Caesarean section is considered a life-saving procedure for pregnant women and their babies. Yet, in low- and middle income countries, mothers who give birth by caesarean section are 100 times more likely to die than those having the procedure in high-income countries. In these settings, caesarean sections also contribute to life-long health problems that affect the women's quality of life and their ability to safely have more children. Their babies are also at high risk of dying during or soon after caesarean section. The three main reasons for poor outcomes after caesarean section in low- and middle-income countries are:
1. Inappropriate caesarean sections (e.g. performed 'too many, too soon' or 'too little, too late')
2. Unsafe practices in performing the procedure
3. Substandard care in labour (e.g. not culminating in vaginal birth which leads to complicated caesarean sections in advanced labour).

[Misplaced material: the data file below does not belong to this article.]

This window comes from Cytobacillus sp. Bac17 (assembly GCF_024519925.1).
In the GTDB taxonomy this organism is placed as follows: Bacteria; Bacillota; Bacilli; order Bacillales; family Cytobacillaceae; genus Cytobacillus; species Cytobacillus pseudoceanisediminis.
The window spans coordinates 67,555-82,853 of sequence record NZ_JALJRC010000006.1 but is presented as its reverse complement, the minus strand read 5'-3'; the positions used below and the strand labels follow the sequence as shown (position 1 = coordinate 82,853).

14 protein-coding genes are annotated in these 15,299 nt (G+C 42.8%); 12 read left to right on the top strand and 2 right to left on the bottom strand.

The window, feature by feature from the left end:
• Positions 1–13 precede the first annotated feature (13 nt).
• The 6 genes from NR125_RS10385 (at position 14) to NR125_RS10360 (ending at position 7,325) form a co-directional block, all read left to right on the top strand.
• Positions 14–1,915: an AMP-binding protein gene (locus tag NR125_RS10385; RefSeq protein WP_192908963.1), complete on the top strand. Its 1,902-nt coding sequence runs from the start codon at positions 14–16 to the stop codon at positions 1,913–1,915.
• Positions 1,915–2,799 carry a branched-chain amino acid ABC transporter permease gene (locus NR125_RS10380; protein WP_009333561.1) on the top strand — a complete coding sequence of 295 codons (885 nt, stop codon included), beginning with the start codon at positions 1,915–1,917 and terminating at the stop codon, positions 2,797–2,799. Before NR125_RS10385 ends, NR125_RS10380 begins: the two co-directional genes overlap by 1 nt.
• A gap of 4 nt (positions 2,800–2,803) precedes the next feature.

Many issues contribute to the above problems such as lack of knowledge and skills to undertake safe caesarean section (and to achieve safe vaginal births - both normal and by using instruments). In addition, attitudes towards caesarean section and use of vacuum or forceps, marginalisation of midwives, dysfunctional teamwork, a culture of blame and medico-legal concerns, influence of family members and communities in decision-making, poor communication skills between women and healthcare providers and amongst clinicians, and inability to determine why caesarean sections are performed worsen the problem.